11. 

Critical Thinking

Desired Skill Level Range: 2-3
  Note: This is an important skill
  Other Professional Occupations in Health Diagnosing and Treating
  • Evaluate the performance of workers such as receptionists, secretaries, office administrators, laboratory technicians and medical assistants. as part of these assessments, they determine the extent to which workers have met expectations and adhered to established rules, procedures and schedules. they may recommend further training, increased supervision, promotions and job task reassignments at the conclusion of performance evaluations. (2)
  • Evaluate their patients' health. they review patients' medical history forms, referral letters and treatment records. they clarify information about patients' physical, emotional and mental conditions by interviewing them. they may conduct physical exams, take x-rays and diagnostic images, order laboratory tests and interpret results. as a consequence of these evaluations, they may diagnose diseases, deformities, injuries and disorders and recommend treatment plans. (3)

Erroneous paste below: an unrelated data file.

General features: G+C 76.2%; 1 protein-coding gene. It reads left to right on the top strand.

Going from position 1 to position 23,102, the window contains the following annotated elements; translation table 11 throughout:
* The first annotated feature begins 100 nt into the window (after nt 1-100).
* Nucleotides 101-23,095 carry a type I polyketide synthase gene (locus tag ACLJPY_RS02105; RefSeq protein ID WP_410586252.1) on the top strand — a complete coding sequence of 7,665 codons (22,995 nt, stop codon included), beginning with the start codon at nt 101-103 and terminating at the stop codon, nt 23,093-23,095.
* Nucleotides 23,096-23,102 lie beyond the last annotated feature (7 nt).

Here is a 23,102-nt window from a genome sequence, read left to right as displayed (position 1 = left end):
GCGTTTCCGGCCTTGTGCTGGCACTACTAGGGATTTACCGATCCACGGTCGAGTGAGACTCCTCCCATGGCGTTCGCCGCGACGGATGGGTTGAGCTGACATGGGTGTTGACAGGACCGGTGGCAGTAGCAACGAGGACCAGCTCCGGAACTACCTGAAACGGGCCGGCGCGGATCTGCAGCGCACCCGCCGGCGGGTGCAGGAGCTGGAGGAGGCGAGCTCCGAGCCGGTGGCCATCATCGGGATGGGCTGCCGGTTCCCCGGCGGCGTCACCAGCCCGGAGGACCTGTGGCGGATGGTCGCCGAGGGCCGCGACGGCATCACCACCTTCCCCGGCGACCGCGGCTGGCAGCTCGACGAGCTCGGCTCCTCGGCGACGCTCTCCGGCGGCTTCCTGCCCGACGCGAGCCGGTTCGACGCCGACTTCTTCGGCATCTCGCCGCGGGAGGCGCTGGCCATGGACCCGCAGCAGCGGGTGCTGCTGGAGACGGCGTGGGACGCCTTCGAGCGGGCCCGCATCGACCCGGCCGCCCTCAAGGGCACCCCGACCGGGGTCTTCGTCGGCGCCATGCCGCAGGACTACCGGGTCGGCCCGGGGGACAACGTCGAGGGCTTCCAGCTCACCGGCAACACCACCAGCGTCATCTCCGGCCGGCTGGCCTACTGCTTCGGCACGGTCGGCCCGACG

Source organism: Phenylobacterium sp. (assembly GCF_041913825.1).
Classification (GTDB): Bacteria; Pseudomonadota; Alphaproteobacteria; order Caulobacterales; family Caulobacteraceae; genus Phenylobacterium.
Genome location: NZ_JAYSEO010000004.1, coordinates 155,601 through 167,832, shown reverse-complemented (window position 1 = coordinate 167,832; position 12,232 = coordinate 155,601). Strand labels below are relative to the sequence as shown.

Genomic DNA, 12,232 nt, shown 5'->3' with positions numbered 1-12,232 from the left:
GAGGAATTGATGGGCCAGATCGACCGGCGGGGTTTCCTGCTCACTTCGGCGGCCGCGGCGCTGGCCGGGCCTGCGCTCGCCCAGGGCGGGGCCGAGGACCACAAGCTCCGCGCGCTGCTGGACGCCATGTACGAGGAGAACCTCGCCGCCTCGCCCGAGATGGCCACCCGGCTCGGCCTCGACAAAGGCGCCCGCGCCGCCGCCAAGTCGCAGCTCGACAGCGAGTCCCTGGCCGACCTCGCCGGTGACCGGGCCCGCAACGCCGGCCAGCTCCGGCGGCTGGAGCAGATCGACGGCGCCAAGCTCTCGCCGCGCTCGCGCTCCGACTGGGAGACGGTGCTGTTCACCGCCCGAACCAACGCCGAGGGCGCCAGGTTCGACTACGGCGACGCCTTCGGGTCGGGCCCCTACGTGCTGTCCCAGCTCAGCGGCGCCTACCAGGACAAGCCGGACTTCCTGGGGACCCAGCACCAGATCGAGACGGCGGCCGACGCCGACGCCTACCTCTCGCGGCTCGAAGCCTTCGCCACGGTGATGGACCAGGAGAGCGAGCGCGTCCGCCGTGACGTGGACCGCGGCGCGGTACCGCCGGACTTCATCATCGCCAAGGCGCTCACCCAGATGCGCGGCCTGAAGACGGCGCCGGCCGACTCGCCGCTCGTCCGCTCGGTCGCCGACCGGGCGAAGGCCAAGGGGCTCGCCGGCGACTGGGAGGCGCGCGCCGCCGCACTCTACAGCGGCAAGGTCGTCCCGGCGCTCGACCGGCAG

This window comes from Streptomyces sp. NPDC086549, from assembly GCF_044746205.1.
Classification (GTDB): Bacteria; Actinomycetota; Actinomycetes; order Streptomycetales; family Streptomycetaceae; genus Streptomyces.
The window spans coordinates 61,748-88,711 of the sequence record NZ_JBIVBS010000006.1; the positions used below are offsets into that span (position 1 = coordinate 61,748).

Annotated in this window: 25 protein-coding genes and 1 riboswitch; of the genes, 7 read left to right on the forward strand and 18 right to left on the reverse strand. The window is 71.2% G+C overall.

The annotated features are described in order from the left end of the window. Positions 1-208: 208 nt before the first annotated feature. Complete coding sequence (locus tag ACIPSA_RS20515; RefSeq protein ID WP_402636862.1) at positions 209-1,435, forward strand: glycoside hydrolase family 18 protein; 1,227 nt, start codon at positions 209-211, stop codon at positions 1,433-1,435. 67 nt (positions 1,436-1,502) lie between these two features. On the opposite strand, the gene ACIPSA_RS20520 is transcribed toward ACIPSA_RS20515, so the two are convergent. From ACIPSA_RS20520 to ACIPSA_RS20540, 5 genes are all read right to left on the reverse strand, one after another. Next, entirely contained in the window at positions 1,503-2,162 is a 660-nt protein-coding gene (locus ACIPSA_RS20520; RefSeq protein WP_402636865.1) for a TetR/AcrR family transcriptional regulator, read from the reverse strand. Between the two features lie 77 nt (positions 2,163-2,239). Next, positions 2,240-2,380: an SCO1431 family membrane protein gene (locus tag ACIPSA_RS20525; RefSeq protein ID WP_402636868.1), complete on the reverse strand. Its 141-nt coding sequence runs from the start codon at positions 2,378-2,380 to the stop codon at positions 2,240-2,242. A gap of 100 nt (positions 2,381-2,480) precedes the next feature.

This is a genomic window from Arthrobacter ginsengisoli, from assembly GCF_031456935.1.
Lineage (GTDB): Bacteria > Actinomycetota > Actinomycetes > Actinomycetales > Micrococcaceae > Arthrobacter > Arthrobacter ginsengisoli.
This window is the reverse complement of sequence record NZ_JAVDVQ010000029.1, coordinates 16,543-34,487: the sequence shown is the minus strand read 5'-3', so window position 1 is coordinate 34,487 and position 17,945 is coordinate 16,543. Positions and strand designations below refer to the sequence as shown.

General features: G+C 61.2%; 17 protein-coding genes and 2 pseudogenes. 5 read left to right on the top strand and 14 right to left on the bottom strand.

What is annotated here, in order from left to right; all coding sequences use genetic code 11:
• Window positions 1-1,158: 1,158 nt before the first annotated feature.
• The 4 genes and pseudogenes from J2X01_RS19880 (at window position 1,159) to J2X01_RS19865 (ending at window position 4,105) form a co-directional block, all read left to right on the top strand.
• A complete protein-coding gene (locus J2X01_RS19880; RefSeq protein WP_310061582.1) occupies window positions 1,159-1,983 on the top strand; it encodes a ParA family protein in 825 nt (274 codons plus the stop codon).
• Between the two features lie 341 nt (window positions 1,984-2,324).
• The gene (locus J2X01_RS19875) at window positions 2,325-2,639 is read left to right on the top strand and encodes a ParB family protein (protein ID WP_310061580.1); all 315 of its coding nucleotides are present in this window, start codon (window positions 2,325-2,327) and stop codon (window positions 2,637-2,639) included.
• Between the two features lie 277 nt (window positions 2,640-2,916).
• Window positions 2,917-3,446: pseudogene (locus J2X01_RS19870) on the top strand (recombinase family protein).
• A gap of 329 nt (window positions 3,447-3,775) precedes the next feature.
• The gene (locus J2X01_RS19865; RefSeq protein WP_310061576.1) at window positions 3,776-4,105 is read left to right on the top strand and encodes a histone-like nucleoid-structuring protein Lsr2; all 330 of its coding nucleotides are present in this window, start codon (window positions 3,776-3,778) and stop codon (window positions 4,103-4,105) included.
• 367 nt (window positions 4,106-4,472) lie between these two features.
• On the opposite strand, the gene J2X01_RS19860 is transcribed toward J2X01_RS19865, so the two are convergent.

• Assess the effectiveness of procedures used to treat patients' conditions. they schedule regular visits with patients during and after treatments to monitor the evolution of symptoms and ensure there are no relapses. for example, doctors of podiatric medicine assess the effectiveness of braces, casts, shields, orthotic devices, physical therapy, medications and surgery to treat specific diseases, deformities and injuries of the human foot. (3)